I planted out some winter lettuce seedlings both indoors and out, let's see which ones the slugs prefer eh? Leeks are going great guns - have eaten a couple of them, taste divine. Swiss chard is a lifesaver - still going strong.

I await the harvest of my scorzonera in a few weeks' time. Hard to describe, they are related to salsify and taste somewhat like a parsnip or a Jerusalem artichoke. Real gourmet food.

Blueberry Bush

Not only does my blueberry bush provide a good crop of delicious fruit through the Summer, but the foliage puts on a stunning display in the Autumn too! Posted by Picasa

Swiss Chard

What a wonderful sight to cheer up an Autumn garden. The rain in the last week has cheered up my Winter veggies. So much to look forward to.

Today I started to clear out my greenhouse. The automatic watering system was taken apart and scrubbed, and I moved in some growbags and planted some of my Winter lettuce seedlings. I don't seem to have remembered the successional planting rule... so there are about 30 lettuces all ripening at the same time... suppose I will have to get a rabbit! Posted by Picasa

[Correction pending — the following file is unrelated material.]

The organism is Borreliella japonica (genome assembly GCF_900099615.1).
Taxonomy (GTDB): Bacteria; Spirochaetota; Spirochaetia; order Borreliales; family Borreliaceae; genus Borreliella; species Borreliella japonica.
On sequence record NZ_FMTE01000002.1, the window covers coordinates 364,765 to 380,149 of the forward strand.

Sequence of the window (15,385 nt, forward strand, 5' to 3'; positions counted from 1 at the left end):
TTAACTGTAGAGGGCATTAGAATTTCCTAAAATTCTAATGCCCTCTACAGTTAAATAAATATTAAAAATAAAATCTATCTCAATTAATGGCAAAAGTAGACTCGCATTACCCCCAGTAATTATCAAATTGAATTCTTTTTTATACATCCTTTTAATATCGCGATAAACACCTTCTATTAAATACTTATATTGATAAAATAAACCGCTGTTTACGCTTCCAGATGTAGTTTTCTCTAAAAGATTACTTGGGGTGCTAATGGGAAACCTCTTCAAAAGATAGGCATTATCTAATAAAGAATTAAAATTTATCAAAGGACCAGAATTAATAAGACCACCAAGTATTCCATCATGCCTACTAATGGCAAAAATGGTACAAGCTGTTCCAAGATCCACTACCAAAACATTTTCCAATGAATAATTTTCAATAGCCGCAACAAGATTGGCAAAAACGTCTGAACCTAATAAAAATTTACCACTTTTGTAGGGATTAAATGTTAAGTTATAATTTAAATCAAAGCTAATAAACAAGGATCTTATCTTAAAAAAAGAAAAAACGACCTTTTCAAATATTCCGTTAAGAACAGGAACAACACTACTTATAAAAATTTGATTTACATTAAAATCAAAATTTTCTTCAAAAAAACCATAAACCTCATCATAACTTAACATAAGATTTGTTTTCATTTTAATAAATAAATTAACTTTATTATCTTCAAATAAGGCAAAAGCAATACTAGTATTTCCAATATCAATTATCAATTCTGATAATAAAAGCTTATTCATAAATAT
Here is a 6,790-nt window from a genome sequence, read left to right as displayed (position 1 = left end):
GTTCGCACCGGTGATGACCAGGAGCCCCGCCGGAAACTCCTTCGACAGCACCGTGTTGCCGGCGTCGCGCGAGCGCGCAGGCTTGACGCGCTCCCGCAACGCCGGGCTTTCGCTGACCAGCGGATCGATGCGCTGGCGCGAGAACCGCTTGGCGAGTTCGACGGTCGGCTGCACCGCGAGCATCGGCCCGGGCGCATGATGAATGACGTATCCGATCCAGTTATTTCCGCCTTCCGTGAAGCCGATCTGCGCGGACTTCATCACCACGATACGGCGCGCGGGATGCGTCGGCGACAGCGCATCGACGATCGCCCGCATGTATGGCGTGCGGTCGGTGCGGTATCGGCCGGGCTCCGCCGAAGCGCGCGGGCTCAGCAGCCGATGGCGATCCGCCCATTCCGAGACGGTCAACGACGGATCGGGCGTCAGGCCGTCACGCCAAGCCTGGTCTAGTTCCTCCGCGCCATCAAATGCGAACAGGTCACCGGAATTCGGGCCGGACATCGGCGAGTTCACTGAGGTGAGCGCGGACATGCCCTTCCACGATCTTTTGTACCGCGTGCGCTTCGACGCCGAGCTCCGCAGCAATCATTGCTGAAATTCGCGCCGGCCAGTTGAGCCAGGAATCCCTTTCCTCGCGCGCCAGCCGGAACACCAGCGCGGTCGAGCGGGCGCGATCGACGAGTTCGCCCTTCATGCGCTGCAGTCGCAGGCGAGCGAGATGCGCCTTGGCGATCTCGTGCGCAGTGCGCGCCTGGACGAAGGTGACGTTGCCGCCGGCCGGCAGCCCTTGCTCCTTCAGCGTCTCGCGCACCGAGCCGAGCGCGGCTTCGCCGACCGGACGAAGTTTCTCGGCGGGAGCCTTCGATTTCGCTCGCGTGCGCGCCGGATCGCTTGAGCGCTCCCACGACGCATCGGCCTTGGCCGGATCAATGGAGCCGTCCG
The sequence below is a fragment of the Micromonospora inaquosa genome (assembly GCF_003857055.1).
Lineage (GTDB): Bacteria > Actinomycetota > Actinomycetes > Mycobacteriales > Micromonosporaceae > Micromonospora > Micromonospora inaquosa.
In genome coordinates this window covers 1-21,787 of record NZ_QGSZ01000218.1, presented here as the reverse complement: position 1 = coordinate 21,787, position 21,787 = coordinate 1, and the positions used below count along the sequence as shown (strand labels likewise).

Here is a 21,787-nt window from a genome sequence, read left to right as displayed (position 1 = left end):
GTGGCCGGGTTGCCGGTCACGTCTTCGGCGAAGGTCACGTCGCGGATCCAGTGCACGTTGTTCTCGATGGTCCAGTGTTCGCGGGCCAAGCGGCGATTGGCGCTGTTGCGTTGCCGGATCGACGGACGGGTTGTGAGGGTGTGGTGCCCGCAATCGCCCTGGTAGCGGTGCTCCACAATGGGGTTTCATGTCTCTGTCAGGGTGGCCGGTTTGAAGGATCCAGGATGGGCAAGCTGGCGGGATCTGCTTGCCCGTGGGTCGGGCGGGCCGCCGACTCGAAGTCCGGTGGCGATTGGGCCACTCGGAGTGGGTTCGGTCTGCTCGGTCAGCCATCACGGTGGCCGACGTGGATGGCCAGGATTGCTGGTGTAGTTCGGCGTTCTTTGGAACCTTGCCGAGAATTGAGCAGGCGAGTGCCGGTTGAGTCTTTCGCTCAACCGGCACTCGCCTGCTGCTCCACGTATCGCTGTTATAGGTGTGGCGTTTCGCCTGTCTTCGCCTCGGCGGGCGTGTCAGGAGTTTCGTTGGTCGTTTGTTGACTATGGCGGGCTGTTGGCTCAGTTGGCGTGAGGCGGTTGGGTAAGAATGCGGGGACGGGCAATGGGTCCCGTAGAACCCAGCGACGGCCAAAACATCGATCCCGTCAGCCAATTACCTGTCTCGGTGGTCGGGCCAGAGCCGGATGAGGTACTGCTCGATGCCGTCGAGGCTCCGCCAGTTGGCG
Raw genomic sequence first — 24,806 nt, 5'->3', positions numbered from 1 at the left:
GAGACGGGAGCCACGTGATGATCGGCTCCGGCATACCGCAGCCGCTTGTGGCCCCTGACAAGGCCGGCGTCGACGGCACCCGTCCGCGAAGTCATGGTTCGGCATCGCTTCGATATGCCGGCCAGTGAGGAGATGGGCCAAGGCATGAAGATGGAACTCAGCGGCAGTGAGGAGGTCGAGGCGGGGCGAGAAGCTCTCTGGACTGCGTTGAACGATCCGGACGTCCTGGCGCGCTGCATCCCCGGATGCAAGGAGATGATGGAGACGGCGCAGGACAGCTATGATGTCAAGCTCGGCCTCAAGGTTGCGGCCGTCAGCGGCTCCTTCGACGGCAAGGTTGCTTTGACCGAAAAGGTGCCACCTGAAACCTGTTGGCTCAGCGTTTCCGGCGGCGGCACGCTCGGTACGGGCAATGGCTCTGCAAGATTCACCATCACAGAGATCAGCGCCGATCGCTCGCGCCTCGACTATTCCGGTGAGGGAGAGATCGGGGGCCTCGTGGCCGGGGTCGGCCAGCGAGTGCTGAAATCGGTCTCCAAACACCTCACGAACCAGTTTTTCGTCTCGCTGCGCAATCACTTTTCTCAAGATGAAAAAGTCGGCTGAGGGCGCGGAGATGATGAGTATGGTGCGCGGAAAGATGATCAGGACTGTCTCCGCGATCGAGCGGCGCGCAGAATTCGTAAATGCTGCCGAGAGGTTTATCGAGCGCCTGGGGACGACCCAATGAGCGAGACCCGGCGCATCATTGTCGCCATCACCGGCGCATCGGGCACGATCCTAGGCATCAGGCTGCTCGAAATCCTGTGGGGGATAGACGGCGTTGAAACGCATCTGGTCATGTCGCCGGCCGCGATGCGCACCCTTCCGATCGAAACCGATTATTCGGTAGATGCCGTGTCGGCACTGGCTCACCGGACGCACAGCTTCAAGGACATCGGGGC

Jerusalem Artichokes

I cannot get rid of these! Not a big problem seeing as how I love Jerusalem Artichokes. Only downside is that they give you wind - not just the average 'blow a candle out' wind - I'm talking megawats of alternative energy - type wind. Nevertheless, huge fun with a group of close friends on a rainy day..

Jerusalem artichokes are named from the Italian word for sunflower - gira soleille - meaning turn towards the sun. This time of year there are attractive yellow flowers at the top of the plant which is about 12ft tall at the moment. Should be ready to dig up in December. Posted by Picasa